All great visionaries and avatars professed the importance of being of service…of doing “something.”  Here’s a few:

  • “Be the change you wish to see in the world.” — Ghandi
  • “Our prime purpose in this life is to help others.” — The Dalai Lama
  • “Faith is taking the first step even when you don’t see the whole staircase.”. — Martin Luther King, Jr.
  • “We shall never know all the good that a simple smile can do.” — Mother Teresa
  • “Love one another.” — Jesus
  • “Radiate boundless love toward the entire world.” — Buddha
  • “When these (selfishness, dishonesty, resentment, and fear) crop up…we resolutely turn our thoughts to someone we can help.” — Bill W. & AA Founders

Be the change, help others, take the first step, smile, love one another, connect with others in need…just do one thing, one “something” good for someone or something else. It doesn’t have to be huge and it doesn’t have to cost you a dime.

Notice how you radiate a happier you when you touch the lives of others.

Reaching out to be of service to others in struggle reminds us of our humanity, that things have been or could be a lot worse, and that one simple act of kindness can change the course of someone’s life, whether we see that change or not.  And it simply feels good…which is selfish, but it’s a good selfish, so carry on with your awesome self!

Fearful Mind or Warrior Heart?

Do you have a hard time silencing your mind? Do you have thoughts that seemingly come from nowhere and control you and keep you anxious and worried?  Are you, like me, looking for more peace in your mind?

There are some people who have the “your thoughts are not your reality” thing all figured out.  I’m not one of them.  There is a fearful and judgmental committee that occasionally hangs out between my ears.  It says things like, “Be successful, look cool, be more content, be funnier, don’t be a dork, and fit in.”  Sometimes, it even says, “If they know you, they won’t like you. Don’t be You.” I know, right?  Not cool.  How about you?

What thoughts does your fearful mind relay to you?

Don’t get me wrong; your mind and the thoughts that arise from it are a crucial part of keeping you alive. They gauge true danger, and send you a hormonal signal when you should be experiencing fear, such as to run like hell when you’re being chased by an angry lion.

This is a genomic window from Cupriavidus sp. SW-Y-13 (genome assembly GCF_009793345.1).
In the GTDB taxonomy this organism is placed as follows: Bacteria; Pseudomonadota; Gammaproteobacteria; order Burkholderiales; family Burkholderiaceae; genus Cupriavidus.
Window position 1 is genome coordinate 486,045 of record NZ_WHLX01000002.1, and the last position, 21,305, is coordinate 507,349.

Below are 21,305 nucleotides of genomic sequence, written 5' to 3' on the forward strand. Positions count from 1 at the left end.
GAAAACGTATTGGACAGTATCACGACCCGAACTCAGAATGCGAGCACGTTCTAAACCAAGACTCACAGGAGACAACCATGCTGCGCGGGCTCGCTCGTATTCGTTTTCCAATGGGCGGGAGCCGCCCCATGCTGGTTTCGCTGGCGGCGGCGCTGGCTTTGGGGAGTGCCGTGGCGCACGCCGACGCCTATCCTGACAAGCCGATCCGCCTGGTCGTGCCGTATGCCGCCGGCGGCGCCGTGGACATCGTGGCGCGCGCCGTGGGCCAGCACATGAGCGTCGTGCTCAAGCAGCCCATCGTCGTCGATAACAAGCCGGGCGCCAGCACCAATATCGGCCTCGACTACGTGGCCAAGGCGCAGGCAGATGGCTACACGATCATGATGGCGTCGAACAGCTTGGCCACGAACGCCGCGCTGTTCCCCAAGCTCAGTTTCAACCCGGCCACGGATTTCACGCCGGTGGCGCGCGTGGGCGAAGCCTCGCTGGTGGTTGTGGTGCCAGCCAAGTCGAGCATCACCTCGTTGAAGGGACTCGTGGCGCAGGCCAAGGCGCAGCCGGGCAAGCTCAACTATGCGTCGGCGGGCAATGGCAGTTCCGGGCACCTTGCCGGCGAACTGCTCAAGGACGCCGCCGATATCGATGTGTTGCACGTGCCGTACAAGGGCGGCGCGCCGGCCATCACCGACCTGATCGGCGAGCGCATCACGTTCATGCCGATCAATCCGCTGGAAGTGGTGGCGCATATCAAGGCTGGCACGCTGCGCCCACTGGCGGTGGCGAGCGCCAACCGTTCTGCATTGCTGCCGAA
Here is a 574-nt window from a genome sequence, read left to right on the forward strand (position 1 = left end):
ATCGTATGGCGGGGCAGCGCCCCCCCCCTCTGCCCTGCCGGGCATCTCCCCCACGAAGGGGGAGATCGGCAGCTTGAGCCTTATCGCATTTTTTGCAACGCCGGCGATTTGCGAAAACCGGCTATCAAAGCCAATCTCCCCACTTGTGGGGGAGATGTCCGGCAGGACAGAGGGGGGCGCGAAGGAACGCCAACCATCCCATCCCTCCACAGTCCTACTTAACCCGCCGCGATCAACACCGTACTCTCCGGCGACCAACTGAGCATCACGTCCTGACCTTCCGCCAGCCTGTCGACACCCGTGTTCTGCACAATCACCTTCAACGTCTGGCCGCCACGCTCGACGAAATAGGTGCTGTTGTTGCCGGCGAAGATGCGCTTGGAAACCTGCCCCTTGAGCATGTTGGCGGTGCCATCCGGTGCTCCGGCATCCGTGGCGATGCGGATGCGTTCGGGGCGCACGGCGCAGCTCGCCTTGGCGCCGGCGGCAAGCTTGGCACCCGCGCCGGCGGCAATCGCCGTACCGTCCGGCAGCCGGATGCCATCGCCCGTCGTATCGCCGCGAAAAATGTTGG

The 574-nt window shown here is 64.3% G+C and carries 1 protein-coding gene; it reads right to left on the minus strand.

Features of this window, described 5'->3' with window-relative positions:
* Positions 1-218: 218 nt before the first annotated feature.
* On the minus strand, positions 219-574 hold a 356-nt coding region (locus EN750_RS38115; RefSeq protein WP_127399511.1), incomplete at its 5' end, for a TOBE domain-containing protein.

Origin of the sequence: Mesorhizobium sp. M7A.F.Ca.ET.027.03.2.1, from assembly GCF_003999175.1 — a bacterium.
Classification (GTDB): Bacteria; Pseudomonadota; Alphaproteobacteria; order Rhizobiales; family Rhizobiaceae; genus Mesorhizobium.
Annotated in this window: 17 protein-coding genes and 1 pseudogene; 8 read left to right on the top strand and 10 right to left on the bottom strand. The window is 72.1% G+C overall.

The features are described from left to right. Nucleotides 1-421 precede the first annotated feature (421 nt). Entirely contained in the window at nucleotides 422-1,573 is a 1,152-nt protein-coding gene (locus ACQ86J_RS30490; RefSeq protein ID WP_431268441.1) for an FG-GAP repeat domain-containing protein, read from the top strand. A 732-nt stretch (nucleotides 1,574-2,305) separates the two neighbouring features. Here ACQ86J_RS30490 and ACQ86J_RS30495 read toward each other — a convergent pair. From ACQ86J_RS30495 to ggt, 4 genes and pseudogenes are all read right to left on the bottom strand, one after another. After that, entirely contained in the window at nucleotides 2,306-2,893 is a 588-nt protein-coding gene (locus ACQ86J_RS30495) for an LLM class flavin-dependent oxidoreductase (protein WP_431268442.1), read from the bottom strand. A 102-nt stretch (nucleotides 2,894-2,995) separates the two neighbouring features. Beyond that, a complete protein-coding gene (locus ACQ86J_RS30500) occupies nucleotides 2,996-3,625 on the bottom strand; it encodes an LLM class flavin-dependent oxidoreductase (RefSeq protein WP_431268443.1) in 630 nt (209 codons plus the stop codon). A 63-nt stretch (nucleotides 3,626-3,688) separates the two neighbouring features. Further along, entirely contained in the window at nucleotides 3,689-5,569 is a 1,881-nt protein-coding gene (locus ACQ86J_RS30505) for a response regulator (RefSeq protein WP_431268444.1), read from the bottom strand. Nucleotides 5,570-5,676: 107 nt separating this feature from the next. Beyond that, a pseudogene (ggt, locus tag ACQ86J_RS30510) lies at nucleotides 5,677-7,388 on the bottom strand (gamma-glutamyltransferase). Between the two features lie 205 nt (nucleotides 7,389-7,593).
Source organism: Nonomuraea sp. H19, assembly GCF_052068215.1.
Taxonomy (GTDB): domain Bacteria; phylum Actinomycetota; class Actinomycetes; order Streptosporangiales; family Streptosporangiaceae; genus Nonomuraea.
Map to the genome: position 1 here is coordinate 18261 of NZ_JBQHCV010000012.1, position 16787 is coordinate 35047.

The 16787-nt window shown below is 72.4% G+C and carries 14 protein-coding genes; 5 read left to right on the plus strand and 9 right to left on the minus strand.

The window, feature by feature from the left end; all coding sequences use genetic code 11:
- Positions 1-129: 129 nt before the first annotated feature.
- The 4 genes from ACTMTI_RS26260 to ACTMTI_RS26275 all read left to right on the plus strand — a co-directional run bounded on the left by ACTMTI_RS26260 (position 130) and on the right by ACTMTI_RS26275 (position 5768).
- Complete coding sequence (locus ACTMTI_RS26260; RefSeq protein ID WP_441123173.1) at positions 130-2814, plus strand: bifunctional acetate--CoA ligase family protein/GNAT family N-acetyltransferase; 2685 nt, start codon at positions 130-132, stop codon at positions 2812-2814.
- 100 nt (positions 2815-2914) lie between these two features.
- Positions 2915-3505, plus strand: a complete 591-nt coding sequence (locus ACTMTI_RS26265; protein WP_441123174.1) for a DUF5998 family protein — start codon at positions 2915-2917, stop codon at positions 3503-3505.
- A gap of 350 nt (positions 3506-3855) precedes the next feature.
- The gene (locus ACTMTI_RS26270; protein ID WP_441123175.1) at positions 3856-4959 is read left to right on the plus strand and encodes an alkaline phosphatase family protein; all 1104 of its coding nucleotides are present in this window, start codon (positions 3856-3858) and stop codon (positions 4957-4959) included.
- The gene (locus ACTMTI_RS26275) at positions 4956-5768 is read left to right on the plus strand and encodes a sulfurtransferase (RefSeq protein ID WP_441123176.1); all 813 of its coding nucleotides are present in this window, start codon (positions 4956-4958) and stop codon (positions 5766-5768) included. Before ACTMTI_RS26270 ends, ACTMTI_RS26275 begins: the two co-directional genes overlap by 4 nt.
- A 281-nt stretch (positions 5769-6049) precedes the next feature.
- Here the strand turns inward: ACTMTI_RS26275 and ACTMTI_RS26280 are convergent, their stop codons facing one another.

Yet many times, your mind creates thoughts of doubt and fear without any actual danger, like not being good enough, not succeeding, not being liked, being alone, or fearing rejection. Those thoughts aren’t reality.  They aren’t an angry lion chasing you…yet they appear as reality and can still activate your hormonal responses of “fight, flight or freeze.”  They have a way of perpetuating fear and anxiety. Like I said earlier, “not cool.”

Why does your mind create pesky little thoughts to keep you from experiencing life as it is, right here and now?

Why does it tell you elaborate, yet false, stories that create sadness and depression or fear and anxiety?  An opinion: To avoid your present moment and to control you.  To keep life “safe and predictable.”

Losing control is your mind’s greatest fear, so it compares all of your experiences to your past and makes judgments on what is okay and what isn’t. If you’re avoiding stepping into something new and possibly awesome, it’s because your fearful mind has connected to a time in your life where you felt pain, rejection or failure.

Your mind would rather keep you in a box where it knows what to expect than take that chance into unknown territory.

It will create all kinds of reasons to prevent anything it can’t control, anything new or extreme, like the agonizing feelings of pain, grief, and sadness, but also the powerful feelings of vulnerability, love, and tenderness. It’s trying to keep you from living from your heart because “it thinks” you will get hurt.

But not living from your heart IS hurting you, because being controlled into a “safe and predictable” life is killing your spirit.

If you want true peace of mind, you have to journey from your mind to your heart and listen, connect with and respect your heart’s messages. You become loyal to the messages coming from your heart and asking your mind to be a submissive servant to your heart’s guidance.  This is how you find the peace in your mind that you seek. Your mind is creating doubt and fear, and your heart is creating expansion and love.  It’s really quite simple, and it’s really not easy.  You’re welcome 🙂

You can start by asking yourself one question, “Am I choosing love or fear?”

If you’re experiencing resistance, doubt and fear, you’re being controlled by your fearful mind. If you’re experiencing peace and love, you’re leaning into your highest good and honoring the wisdom of your heart. Your heart knows your truth…there’s really nothing to “think” about.  It trusts, accepts, flows…it wants you to experience your life to the fullest…it always chooses love.